(photo from Middleeastmasala WordPress blog site, dated14 January 2014)
According to the BirdLife Data Zone website, at least 27 seabird species migrate into the UAE area yearly. The seabirds I captured in my final drawing is the Black headed gull ( Larus Ridibundus) This gull is 38–44 cm long with a 94–105 cm wingspan. In flight, the white leading edge to the wing is a good field mark. ( for the record, I am an avid birder – refer back to my first drawing of my favourite things on my camping chair – my Zeiss binoculars are in the bag. Think I have ticked off more than 330 birds in Southern Africa since the early 80’s) The local UAE birdwatching group entered 326 bird species listed in Dubai during 2018
The summer adult has a chocolate-brown head (does looks black from a distance), pale grey body, black tips to the primary wing feathers, and red bill and legs. The hood is lost in winter, leaving just 2 dark spots. Wikipedia states the following: “The black-headed gull is a bold and opportunistic feeder. It eats insects, fish, seeds, worms, scraps, and carrion in towns, or invertebrates in ploughed fields with equal relish. It is a noisy species, especially in colonies, with a familiar “kree-ar” call. Its scientific name means laughing gull.” I think the noisiness adds to the liveliness of this area.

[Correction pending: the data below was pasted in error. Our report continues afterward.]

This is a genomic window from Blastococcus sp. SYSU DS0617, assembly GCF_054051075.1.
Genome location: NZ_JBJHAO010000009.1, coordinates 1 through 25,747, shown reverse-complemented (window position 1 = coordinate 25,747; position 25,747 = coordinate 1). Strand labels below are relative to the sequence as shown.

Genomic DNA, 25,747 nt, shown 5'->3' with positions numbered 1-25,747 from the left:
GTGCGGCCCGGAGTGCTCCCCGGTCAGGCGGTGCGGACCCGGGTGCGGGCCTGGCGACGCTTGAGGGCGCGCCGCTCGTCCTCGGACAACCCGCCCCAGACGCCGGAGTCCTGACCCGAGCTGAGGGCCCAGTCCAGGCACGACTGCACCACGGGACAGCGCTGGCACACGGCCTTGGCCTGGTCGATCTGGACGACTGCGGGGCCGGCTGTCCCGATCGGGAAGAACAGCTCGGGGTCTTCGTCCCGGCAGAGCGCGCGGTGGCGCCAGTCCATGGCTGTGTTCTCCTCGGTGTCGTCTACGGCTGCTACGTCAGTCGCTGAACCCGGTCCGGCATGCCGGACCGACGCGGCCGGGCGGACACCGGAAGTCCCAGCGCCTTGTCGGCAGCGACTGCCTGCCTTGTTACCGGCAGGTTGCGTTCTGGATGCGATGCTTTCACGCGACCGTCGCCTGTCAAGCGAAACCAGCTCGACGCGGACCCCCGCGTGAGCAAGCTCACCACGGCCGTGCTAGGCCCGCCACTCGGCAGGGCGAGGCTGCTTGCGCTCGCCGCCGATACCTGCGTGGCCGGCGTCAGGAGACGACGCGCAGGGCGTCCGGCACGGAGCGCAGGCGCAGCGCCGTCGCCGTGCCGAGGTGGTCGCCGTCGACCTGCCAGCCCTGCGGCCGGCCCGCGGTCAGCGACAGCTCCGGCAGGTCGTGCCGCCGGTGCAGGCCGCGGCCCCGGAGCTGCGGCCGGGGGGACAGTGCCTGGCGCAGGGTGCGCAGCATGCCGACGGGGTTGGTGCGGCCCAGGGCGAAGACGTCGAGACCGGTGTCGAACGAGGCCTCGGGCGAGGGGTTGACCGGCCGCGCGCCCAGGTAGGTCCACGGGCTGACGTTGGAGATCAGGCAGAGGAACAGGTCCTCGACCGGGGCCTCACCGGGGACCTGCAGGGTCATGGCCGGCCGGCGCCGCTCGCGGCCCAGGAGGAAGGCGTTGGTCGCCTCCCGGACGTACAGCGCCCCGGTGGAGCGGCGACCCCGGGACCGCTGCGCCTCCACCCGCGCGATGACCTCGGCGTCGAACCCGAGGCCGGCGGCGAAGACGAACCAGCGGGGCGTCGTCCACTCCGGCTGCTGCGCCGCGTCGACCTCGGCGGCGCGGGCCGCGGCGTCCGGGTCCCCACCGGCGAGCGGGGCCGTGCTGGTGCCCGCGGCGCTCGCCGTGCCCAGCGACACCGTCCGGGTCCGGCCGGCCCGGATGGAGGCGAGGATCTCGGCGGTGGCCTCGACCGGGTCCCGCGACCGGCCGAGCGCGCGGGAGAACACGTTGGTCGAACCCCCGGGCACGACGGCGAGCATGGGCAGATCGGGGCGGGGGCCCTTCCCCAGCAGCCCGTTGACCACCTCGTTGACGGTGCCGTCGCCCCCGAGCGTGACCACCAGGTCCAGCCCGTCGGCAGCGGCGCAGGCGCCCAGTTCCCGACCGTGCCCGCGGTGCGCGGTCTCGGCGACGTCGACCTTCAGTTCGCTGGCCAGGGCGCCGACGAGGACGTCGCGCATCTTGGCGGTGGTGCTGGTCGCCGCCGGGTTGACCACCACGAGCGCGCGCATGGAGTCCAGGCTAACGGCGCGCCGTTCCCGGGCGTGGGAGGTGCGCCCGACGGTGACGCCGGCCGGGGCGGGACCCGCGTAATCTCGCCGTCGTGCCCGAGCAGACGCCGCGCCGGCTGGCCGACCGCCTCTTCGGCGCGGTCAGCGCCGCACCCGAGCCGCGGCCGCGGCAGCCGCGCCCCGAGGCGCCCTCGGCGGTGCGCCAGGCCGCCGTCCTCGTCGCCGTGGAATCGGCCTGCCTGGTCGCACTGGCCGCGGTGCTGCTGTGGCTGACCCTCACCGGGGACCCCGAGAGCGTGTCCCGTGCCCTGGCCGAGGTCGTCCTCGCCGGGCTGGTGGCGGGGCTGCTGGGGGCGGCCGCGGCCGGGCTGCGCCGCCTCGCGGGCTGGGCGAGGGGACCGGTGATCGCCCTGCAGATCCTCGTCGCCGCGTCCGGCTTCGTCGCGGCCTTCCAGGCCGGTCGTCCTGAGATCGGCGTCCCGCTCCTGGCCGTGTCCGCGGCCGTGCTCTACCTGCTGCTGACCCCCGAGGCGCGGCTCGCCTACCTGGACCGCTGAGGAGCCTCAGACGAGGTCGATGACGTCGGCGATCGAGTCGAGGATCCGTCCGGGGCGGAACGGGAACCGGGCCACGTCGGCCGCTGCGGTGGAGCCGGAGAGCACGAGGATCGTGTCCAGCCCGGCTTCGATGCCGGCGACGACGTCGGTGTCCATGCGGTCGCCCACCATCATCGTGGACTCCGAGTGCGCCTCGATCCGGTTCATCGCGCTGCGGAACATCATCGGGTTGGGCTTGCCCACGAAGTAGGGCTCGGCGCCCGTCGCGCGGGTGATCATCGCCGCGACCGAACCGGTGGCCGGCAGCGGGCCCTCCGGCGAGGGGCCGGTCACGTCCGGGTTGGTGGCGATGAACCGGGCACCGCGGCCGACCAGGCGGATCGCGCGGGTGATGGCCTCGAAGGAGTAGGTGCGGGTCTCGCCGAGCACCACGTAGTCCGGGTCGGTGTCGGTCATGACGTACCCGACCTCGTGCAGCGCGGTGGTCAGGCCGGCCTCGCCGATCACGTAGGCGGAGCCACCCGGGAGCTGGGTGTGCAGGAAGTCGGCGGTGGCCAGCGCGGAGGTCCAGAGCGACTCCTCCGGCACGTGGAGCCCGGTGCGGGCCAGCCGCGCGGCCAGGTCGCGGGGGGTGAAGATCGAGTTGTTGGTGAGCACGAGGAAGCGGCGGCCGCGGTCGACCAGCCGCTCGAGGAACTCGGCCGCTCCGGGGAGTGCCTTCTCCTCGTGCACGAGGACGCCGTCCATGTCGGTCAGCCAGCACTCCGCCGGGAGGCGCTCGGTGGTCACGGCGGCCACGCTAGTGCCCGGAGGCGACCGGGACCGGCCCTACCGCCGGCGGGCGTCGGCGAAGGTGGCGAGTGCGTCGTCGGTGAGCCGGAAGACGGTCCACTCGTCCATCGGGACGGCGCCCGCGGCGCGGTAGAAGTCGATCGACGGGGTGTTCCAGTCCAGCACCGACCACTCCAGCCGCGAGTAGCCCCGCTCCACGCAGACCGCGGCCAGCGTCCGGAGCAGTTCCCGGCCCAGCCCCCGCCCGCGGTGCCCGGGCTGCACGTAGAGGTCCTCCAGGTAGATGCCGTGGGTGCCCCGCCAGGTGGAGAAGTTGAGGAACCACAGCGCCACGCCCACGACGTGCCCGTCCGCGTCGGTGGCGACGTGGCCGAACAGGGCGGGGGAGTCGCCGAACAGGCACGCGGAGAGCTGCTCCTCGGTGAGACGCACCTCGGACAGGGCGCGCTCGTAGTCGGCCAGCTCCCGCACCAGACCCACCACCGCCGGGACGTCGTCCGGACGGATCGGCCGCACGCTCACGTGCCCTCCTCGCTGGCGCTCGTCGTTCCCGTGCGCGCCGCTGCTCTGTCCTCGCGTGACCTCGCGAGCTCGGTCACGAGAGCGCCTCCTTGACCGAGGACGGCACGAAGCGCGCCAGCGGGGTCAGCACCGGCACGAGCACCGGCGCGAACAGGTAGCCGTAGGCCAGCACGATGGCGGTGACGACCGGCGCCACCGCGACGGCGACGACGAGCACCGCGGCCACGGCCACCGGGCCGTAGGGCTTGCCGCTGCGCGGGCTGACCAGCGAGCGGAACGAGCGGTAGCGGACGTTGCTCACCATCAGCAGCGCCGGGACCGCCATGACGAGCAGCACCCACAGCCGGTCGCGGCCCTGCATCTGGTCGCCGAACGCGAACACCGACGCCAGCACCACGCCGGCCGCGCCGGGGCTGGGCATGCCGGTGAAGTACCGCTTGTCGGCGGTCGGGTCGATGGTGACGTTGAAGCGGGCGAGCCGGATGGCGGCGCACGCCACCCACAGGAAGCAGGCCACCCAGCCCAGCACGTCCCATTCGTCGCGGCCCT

My first drawing attempts were made with my new Ipad – I tried to capture the mood and questioning myself why I prefer this area and if this would be the place.
- I begin to understand that I was looking for inspiration in the character en textures of the landscape in front of me –
- I love being an onlooker/observer/documenter and also
- trying to think about the history of this place and
- the stories it could share.
It was early in the day and quiet, very few people around and I walked into open doors, peeped onto interesting views saw beautiful carpets and wooden carvings in lovely spaces – wooden oars of old boats, old fishing nets ( which I later learned to be ‘gargoor’ nets) were used as decorative pieces as well as carvings on the wooden doors kept me busy. I walked up small stairways to find lovely vistas of the Creek and the area surrounding, all alive with the daily business of people shopping, selling, unloading goods from boats and water taxis carrying people across.
I have read a few newspaper articles about the people living in this area and their relationship with the seagulls – it is almost an announcement of winter – time to spend more time outside as the weather is now much cooler. My dentist is an avid photographer and said she would share some of here photos with me. I have gone through a process of doubt with regards to my final choice, but the movement around this old busy fishing and trading area needed to be developed into my project.